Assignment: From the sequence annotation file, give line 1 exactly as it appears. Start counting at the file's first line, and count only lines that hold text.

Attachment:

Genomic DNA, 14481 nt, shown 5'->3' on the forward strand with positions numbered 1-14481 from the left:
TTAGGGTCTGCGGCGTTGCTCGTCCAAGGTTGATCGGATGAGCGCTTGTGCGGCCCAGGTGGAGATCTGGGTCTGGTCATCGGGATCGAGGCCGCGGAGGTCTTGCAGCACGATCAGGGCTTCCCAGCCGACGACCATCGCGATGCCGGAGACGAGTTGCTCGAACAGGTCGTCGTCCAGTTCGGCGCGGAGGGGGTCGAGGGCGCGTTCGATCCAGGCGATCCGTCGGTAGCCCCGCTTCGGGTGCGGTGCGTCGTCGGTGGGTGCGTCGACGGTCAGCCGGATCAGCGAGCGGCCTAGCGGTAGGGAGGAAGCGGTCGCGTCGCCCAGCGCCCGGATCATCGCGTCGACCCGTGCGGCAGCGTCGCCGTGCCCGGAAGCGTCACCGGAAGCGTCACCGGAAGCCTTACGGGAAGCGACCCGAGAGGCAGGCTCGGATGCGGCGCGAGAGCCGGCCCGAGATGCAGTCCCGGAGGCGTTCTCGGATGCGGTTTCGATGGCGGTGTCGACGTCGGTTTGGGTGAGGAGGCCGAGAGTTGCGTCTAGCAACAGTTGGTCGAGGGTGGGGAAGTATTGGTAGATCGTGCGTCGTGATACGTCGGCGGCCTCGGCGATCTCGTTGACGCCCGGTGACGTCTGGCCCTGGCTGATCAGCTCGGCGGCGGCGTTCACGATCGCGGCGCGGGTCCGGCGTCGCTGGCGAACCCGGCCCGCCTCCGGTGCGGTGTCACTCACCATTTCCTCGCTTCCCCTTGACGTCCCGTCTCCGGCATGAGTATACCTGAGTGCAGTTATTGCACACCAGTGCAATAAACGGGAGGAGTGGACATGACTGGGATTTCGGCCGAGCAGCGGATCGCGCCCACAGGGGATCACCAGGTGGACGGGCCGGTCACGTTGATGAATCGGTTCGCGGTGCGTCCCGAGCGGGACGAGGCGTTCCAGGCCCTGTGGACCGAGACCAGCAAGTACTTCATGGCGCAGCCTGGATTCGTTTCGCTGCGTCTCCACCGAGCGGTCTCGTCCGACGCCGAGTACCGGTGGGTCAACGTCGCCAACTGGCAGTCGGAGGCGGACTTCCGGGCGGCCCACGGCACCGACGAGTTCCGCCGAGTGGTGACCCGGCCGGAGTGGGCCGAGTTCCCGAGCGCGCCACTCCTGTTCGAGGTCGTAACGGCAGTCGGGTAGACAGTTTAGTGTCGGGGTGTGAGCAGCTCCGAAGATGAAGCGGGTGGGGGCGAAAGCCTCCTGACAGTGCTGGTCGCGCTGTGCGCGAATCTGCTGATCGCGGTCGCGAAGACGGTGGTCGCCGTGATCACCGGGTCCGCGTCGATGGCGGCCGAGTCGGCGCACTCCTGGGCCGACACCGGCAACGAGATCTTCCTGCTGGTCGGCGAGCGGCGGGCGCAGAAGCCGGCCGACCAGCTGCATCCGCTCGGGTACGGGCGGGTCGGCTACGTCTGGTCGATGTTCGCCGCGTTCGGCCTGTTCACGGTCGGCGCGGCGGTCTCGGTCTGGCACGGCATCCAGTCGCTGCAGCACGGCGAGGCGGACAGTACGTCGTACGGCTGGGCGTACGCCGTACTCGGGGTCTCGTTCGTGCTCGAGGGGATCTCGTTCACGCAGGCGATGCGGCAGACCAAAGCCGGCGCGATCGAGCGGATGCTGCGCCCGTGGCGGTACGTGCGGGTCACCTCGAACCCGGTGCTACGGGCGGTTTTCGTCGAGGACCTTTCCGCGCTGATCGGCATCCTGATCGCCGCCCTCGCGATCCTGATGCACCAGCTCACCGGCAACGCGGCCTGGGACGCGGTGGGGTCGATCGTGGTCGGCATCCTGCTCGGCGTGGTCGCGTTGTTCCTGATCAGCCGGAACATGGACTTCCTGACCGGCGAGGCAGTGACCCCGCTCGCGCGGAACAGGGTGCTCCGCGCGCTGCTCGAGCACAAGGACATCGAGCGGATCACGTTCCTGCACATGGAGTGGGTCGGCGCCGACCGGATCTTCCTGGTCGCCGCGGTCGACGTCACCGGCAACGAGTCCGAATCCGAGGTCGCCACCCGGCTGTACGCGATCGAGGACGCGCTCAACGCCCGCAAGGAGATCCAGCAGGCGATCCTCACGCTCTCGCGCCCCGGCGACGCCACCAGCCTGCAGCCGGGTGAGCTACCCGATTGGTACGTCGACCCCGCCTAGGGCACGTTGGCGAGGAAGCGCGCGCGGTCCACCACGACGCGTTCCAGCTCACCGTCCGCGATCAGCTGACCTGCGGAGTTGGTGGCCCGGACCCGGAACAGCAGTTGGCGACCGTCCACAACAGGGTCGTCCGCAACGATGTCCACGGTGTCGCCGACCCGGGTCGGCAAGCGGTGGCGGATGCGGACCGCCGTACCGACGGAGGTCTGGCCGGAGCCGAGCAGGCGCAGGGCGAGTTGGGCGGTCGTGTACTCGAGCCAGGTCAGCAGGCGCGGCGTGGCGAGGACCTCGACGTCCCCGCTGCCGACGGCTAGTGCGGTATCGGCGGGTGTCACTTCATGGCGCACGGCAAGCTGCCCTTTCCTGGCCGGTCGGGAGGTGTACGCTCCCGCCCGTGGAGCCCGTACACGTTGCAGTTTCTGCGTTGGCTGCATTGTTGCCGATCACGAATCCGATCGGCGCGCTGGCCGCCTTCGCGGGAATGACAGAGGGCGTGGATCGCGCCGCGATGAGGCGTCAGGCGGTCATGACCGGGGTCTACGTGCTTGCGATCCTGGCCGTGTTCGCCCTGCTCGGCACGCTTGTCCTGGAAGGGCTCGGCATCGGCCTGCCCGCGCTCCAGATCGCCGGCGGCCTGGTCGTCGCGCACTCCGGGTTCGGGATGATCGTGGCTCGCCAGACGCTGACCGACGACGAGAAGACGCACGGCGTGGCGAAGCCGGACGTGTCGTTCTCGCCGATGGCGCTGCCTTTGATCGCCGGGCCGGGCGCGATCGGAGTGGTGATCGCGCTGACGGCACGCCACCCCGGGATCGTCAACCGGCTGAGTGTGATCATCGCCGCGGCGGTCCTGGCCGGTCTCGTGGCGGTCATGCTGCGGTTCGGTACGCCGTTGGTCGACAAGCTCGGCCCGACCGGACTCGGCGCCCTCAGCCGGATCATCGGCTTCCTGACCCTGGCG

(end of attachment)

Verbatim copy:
Genomic DNA, 14481 nt, shown 5'->3' on the forward strand with positions numbered 1-14481 from the left: